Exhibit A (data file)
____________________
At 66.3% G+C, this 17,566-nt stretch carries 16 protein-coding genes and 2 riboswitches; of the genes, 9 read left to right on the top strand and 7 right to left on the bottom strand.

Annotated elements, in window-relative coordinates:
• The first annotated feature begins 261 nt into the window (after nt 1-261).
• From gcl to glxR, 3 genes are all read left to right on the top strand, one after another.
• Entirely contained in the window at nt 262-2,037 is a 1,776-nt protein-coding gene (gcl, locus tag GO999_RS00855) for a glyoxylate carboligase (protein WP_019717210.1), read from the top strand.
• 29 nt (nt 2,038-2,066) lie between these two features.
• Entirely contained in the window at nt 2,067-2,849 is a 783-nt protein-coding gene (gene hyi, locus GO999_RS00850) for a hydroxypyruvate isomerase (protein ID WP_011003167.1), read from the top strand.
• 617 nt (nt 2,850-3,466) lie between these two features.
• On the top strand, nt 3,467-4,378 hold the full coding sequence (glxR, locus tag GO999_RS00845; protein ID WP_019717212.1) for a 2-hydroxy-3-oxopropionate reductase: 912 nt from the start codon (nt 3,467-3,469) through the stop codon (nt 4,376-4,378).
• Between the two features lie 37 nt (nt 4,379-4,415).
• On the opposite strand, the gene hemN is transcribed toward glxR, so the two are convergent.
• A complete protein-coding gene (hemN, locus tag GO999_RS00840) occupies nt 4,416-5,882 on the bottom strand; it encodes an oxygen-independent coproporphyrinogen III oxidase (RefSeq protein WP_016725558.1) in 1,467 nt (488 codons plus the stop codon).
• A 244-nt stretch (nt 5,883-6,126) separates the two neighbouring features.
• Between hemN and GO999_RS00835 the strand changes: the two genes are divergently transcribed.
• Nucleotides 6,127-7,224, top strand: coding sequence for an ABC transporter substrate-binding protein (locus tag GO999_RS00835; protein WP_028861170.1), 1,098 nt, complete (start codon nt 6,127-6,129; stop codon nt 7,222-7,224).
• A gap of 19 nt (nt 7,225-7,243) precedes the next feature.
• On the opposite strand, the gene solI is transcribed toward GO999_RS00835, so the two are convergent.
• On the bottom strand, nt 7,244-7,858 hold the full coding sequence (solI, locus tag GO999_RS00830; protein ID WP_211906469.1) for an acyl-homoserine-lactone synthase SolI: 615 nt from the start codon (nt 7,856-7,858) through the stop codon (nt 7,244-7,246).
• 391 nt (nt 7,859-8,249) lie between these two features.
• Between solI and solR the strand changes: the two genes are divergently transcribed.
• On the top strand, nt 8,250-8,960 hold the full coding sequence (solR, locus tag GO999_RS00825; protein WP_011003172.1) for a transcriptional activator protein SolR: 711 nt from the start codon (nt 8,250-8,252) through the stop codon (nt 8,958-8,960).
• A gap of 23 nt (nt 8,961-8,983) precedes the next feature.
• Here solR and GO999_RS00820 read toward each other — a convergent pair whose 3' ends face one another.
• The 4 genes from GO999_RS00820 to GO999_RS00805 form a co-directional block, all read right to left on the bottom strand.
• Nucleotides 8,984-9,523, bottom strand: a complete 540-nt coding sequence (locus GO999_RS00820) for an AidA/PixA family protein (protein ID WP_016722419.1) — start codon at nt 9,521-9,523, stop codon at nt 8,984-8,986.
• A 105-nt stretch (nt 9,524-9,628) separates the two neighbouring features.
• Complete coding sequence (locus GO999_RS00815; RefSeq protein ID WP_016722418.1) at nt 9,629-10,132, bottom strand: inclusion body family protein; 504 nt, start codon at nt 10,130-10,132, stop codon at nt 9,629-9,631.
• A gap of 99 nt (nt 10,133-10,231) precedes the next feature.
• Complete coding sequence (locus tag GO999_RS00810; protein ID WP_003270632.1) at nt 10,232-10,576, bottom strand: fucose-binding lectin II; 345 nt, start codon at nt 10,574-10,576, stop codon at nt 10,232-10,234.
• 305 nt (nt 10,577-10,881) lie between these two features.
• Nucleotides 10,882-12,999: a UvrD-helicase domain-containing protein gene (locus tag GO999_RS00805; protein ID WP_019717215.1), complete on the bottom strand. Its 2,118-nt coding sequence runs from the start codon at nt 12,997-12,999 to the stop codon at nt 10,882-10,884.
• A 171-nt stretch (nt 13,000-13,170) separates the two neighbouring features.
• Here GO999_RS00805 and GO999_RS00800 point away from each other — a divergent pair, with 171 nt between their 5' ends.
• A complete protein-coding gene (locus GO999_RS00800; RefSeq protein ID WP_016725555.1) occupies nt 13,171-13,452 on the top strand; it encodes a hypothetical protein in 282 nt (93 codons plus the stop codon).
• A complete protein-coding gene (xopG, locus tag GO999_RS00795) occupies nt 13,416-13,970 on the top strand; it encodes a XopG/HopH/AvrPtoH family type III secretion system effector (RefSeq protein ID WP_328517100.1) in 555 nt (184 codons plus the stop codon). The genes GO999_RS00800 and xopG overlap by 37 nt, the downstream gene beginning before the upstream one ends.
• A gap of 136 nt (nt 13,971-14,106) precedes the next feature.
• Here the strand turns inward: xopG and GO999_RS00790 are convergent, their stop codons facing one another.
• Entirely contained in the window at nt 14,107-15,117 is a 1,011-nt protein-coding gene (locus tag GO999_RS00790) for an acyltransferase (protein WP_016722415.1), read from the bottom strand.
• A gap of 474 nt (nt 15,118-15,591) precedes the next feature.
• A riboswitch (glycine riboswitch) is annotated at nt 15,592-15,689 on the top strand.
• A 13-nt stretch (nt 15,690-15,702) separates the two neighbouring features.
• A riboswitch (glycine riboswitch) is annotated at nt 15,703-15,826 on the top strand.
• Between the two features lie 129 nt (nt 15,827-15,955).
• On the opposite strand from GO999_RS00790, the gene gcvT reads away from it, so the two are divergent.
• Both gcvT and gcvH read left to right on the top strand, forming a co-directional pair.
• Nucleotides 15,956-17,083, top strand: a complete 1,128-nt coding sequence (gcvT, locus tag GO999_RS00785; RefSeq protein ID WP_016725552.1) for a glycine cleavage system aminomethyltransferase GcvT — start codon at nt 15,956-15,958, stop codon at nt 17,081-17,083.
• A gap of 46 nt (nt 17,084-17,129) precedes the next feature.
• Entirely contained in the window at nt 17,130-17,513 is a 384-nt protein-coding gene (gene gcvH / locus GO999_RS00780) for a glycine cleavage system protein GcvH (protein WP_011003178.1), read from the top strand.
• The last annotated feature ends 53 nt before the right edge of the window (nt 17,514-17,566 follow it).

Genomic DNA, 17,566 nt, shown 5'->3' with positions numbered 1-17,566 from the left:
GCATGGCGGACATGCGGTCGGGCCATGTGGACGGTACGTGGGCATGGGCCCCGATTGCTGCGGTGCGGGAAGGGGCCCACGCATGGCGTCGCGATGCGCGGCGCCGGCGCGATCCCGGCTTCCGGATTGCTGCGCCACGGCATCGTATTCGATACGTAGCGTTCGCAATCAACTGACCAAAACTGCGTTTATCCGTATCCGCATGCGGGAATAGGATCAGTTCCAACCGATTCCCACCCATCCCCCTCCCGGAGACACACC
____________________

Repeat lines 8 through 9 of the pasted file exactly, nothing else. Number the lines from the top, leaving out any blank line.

• 617 nt (nt 2,850-3,466) lie between these two features.
• On the top strand, nt 3,467-4,378 hold the full coding sequence (glxR, locus tag GO999_RS00845; protein ID WP_019717212.1) for a 2-hydroxy-3-oxopropionate reductase: 912 nt from the start codon (nt 3,467-3,469) through the stop codon (nt 4,376-4,378).